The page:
In addition to these penalties, the suspension period for your driver’s license will be extended by the same amount of time as your original suspension.

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Preparing for a Driver's License Reinstatement HearingYour license has been suspended due to your conviction for a traffic-related offense. You adhere to the terms of your punishment, including serving jail time and paying fines. You take required classes to show that you have learned from your mistakes. Now, your suspension period has ended, and you are eligible for reinstatement of your driver’s license. You are confident because you have done everything asked of you. However, it would be a mistake to treat your driver’s license reinstatement hearing as a formality. The Illinois Secretary of State’s Office will subject you to great scrutiny during the hearing to ensure that it is safe to reinstate your driving privileges. Going into the hearing unprepared can result in disaster and disappointment.

Reinstatement Requirements

The Illinois Secretary of State’s office can restrict driving privileges by suspending or revoking a person’s driver’s license. Courts use suspension as a punishment for people who:

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Proposed Illinois Law Would Strengthen Driver's License Suspension After DUI ArrestThe Illinois House of Representatives approved a bill that would create an additional requirement for rescinding a statutory summary suspension following an arrest for driving under the influence of alcohol or drugs. The law would require a court to provide the Illinois Secretary of State’s office with a factual reason for the decision before the office will comply with an order to rescind the driver’s license suspension. The bill still must receive approval from the Illinois Senate and governor before it becomes a law.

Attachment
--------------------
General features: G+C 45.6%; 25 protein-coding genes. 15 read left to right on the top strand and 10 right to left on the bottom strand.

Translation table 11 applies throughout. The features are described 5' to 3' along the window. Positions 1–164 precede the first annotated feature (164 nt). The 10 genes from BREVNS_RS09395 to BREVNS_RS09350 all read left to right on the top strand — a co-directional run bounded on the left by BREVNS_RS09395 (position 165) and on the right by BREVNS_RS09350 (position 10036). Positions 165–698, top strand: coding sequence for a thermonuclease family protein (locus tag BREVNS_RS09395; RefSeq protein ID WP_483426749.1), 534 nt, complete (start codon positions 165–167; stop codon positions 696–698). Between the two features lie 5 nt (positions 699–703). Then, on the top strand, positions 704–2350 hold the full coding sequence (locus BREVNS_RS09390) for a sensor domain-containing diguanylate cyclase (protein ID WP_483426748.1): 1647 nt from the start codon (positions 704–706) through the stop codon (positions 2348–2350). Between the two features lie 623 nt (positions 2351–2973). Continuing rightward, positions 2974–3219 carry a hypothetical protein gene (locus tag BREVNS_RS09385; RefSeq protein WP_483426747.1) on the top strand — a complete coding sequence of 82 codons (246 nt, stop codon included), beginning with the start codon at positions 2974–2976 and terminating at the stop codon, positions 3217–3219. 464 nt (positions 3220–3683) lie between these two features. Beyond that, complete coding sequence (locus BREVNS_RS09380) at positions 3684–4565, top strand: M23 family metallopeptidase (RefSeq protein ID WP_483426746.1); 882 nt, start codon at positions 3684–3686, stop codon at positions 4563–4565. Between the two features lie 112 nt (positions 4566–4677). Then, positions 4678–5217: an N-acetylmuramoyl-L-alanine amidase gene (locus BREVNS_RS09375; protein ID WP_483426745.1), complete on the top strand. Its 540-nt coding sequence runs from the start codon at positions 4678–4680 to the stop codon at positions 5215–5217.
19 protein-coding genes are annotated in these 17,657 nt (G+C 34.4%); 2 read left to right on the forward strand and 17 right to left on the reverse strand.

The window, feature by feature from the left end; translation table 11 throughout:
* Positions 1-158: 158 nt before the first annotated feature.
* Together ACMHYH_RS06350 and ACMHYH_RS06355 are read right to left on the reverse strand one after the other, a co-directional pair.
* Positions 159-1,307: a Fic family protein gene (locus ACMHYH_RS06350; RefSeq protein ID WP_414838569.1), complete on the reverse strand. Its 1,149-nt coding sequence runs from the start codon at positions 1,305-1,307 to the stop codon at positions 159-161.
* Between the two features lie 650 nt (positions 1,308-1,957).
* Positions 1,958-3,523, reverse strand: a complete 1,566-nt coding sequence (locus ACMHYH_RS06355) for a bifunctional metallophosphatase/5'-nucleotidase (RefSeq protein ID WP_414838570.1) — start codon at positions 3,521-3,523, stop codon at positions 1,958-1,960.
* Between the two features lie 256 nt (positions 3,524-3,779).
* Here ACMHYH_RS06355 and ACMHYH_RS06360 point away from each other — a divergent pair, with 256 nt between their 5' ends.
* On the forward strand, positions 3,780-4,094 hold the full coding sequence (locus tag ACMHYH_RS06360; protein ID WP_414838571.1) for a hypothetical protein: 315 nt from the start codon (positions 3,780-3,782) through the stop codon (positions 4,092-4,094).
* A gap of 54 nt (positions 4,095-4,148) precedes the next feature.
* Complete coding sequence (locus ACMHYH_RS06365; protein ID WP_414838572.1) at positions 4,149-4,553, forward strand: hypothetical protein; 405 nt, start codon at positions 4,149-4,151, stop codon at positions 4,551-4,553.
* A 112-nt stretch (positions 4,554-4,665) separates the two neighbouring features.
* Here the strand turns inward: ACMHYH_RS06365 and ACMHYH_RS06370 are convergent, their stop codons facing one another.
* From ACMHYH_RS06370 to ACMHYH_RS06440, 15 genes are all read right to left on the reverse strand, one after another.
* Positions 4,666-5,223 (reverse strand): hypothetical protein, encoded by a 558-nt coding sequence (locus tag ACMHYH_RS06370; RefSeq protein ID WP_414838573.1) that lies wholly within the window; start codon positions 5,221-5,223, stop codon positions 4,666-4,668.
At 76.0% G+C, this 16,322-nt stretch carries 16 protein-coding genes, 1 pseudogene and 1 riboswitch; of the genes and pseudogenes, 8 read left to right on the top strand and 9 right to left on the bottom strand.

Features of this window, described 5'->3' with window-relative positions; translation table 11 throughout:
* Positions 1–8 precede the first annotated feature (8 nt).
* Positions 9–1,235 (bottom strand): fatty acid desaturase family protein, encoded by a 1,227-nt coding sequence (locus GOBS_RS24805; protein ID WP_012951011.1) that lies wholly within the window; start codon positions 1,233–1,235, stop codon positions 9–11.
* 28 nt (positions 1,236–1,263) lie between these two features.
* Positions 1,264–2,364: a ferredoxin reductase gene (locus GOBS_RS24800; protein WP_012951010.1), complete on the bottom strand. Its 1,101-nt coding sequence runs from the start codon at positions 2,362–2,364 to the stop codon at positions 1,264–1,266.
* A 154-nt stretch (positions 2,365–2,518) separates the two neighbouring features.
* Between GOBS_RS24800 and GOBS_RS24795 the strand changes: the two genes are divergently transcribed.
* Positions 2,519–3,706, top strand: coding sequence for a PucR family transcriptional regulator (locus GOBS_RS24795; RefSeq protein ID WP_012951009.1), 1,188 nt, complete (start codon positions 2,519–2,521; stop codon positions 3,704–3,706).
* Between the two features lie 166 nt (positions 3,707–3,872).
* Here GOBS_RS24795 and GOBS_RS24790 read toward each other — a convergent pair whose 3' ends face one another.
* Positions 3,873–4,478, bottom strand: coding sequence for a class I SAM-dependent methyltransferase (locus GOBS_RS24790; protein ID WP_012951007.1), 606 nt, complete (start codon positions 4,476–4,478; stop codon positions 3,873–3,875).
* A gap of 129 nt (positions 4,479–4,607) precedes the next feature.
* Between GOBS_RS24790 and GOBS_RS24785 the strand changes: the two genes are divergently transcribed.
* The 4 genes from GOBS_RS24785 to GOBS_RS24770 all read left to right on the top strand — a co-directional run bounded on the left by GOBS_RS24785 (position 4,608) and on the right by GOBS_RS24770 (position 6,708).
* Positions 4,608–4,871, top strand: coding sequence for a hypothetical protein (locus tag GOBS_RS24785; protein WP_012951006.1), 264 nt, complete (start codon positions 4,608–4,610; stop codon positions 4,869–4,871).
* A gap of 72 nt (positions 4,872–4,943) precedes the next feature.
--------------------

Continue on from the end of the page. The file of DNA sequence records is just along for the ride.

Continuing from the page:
Statutory Summary Suspension

The Secretary of State can take civil action against a DUI suspect before a criminal trial by issuing a statutory summary suspension or revocation of the suspect’s driver’s license. The suspension applies to people arrested for DUI who either refused the blood alcohol concentration test or had test results that showed that their BAC was over the legal limit. The suspension begins 46 days after the suspect receives a notice of summary suspension. The duration varies, depending on the circumstances:

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Difference Between Formal, Informal License Reinstatement Hearings

Reinstating your Illinois driver’s license after it has been suspended or revoked requires attending a hearing with the Illinois Secretary of State’s office. The type of hearing you receive depends on the infraction that caused you to lose your license:

The purpose of any hearing is for you to explain to the hearing officer why your driving privileges should be reinstated in full or on a restricted basis. However, a formal hearing is a more arduous process.